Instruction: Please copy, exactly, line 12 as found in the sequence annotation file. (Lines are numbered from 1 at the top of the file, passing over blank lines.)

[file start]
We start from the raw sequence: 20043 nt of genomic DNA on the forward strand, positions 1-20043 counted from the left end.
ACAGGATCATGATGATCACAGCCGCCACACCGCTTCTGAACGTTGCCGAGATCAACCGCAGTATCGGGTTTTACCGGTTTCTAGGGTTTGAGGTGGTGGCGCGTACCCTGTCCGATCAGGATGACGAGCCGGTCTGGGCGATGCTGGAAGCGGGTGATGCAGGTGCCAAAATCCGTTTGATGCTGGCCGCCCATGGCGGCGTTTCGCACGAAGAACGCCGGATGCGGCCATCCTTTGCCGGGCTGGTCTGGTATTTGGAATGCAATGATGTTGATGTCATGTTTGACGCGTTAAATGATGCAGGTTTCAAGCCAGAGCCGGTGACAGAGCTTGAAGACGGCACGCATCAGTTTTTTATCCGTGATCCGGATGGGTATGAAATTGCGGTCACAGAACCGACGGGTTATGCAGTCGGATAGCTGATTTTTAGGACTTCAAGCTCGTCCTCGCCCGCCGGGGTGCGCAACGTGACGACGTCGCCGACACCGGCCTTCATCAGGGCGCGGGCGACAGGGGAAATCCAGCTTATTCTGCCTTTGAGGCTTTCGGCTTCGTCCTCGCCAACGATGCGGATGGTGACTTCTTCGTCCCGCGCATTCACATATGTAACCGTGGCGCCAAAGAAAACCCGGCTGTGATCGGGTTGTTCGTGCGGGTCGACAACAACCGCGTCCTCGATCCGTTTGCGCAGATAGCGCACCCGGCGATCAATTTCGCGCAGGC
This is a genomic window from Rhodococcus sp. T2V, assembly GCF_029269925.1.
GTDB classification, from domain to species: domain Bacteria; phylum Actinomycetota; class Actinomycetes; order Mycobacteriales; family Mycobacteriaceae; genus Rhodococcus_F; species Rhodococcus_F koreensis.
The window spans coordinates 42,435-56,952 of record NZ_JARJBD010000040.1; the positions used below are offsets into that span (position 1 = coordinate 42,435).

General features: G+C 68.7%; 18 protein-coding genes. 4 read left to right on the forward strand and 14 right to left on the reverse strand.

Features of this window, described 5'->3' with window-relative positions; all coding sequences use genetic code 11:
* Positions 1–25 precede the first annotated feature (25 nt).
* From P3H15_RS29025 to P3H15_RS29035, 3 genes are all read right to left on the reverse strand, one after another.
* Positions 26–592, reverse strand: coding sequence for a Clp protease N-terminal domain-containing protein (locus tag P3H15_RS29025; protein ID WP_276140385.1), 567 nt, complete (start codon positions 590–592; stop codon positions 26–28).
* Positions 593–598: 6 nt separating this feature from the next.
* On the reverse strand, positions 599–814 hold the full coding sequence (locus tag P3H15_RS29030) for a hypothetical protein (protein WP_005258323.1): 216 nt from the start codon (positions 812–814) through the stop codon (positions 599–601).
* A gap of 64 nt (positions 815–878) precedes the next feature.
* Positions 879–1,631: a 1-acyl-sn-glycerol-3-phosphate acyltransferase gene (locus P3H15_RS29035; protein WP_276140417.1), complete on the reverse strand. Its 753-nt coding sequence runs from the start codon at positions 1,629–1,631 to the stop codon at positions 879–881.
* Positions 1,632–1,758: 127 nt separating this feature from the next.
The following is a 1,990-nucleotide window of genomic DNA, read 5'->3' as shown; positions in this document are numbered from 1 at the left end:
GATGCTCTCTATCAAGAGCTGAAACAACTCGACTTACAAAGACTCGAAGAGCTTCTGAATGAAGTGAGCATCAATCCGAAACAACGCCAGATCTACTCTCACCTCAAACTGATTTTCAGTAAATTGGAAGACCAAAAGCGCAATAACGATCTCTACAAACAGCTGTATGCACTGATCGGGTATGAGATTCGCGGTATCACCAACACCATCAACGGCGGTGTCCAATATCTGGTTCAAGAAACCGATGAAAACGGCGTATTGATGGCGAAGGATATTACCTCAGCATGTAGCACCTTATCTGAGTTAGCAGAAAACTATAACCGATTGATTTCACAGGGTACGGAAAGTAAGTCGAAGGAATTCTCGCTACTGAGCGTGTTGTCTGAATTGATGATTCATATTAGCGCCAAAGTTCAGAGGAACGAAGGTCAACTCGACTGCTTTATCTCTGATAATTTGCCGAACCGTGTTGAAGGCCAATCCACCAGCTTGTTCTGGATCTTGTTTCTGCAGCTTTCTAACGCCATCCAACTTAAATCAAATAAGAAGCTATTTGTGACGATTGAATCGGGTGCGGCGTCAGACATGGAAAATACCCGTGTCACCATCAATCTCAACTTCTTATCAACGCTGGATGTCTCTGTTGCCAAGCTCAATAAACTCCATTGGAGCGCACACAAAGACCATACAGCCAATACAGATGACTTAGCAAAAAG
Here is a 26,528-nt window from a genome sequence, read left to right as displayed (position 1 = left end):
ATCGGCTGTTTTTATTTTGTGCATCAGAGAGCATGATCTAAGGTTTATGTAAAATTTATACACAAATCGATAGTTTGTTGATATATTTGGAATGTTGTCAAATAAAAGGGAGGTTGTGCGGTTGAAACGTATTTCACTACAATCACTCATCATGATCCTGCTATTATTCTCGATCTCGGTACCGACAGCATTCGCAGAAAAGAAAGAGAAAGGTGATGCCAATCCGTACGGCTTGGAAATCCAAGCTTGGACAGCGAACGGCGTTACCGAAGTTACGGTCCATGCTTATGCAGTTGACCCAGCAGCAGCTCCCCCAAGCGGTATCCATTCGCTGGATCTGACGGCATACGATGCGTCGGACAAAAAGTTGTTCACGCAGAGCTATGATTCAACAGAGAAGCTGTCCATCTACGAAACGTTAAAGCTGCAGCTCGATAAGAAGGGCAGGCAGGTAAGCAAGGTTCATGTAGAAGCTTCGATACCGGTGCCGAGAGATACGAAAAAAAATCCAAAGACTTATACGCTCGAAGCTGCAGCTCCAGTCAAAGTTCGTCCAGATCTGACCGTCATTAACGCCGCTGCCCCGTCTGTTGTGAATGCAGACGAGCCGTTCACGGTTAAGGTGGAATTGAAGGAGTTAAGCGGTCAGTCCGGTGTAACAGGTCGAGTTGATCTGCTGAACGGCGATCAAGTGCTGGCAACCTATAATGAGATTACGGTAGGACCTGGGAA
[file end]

* On the reverse strand, positions 599–814 hold the full coding sequence (locus tag P3H15_RS29030) for a hypothetical protein (protein WP_005258323.1): 216 nt from the start codon (positions 812–814) through the stop codon (positions 599–601).